Under the Goff administration, the rates grab has accelerated at pace. Auckland Council is now harvesting more than $5.3 billion a year from Aucklanders. This is not demonstrating kindness post-lockdown.
This intake increase has been achieved through a combination of general rate increases of over 16 per cent per annum in some suburbs, significantly increased council fees, fuel tax, and the introduction of an extensive number of targeted rates.
These include: Water Quality Targeted Rate, Natural Environment Targeted Rate, Accommodation Providers Targeted Rate, Rodney Local Board Transport Targeted Rate and now a proposed Climate Action Targeted Rate. Then add the planned introduction of a rubbish collection Targeted Rate for central and north Auckland.
My concern is that, while all ratepayers are targeted to pay these taxes, only a few directly benefit from the projects the money delivers.
Auckland Council is sitting on $16 billion of total liabilities, including council's borrowings along with its interest rate hedging, which is an increase in debt of $5 billion under Goff.
Using debt to pay for infrastructure is reasonable - future generations helping to pay for the assets they will benefit from is fair. The problem is, this council is unable to get the books trending back towards the black.
Furthermore, despite all the spending, Auckland still has gridlock; unaffordable housing; empty "ghost buses"; and most roads no better than they were pre-amalgamation.
Auckland has been adversely led into a perpetual state of deficit - debt levels are now $29,611 upon every Auckland household.
There are now more than 12,000 staff at Auckland Council. Since the Super City was created, the payroll bill has more than doubled and is running just shy of $1 billion a year. One in every four staff members earns more than $100,000 per annum. Middle management overkill. Scandalous.
Auckland Council's own surveys show council's decision-making ability is not trusted by 80 per cent of Aucklanders. Not a healthy, customer-focused, lean organisation.
A scythe needs to be taken to peel council back to core business. It has taken on too many projects and agendas that are actually the domain of central Government - from climate change, business development, to promoting various social agendas.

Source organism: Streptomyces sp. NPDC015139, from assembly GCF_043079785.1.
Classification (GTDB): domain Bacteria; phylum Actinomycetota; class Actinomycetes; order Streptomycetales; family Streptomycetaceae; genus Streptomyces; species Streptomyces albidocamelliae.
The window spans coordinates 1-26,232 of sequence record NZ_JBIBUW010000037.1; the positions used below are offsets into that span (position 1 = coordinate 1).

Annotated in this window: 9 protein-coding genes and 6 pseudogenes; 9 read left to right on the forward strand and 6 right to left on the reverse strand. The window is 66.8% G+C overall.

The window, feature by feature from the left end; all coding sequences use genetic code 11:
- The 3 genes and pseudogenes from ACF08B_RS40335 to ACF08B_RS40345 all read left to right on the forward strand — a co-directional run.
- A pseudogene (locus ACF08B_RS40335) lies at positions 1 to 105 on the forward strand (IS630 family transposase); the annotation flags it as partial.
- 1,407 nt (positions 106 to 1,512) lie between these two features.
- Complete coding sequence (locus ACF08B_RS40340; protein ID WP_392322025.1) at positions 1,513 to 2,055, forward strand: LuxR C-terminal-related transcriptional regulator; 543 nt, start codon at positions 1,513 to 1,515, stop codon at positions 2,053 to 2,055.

The payroll bill requires an immediate 20 per cent reduction. This would be a $190 million reduction in costs, which is the equivalent of saving 12 per cent in future rate increases.
Such a cost-cutting exercise must simultaneously not harm the customer's interactions with council but instead greatly enhance them by driving for customer service excellence - including the removal of red tape, greater public transparency over spending, and an unswerving commitment for delivering core council services.
Mayor Goff is proposing a 6 per cent overall average rates increase for this year. This has to be openly challenged as a broken promise. Last year, he guaranteed Aucklanders' rates would not increase by more than 3.5 per cent, following last year's "one-off 5 per cent emergency" rates increase.
The 6 per cent total rates increase is comprised of both a 3.5 per cent average general rates increase, plus an additional climate change tax which will add another 2.5 per cent average rates increase on to our bills. The proposed rate will be paying for business-as-usual council projects such as electric buses, electric ferries, cycleways, and tree-planting which are already planned for.
As I constantly debate at Town Hall, Aucklanders already pay general rates and a regional fuel tax to deliver these types of projects. The council needs to stop "double-dipping" into ratepayer's pockets. After the traumatic year we've just had, it's simply wrong.
Plus there is already a council budget of $152 million for tackling climate change. Surely this money would be better directed into flood prevention measures in suburbs such as Kumeu and Howick; the building of seawalls; or proactive council planning to alleviate storm-water runoff from all the new housing?
Let's call this new climate tax what it really is - a disguised rates hike designed to fill Auckland Council's financial hole after Covid.
Council must cut operational spending and reprioritise within existing budgets.
I urge you to question your local councillor; the Mayor; share this article; start conversations; and ask questions. This is our city, our economic future and our rates.
To lead our city out of these hard times will require its leadership to demonstrate better financial acumen, and a more caring one.
Great results for the Eggs Benedict & Blueberry muffins assessment for the Foundation cooks. Eggs Benedict - a popular Kiwi breakfast or brunch dish, consisting of two halves of an English muffin, each topped with bacon, a poached egg, hollandaise sauce and garnished with chopped parsley.
It was originally popularised in New York City.
Ending this year with the New Zealand Wine (Advanced) Micro-credential and a group of 13 enthusiasts tasting a selection leading of New Zealand Wines. We also prepare a menu of classic dishes to help develop a more in-depth understanding of wine and food pairing.
This is what we tasted:
• Spinach, salmon and cream cheese mille-feuille
• Smoked chicken, brie and cranberry pie
• Pork and chilli kofta, yoghurt sauce
• Beef eye fillet, roasted beetroot and red wine jus
• Raspberry chocolate brownie, whipped cream
Wines tasted -
• Lime Rock, Grüner Veltliner, 2020
• Framingam, Riesling, 2020
• Hans Herzog, Mistral, 2017
• Amisfield, Pinot Noir, 2019
• Heron’s Flight, Sangiovese, 2016
• Loveblock, Sweet Moscato, 2014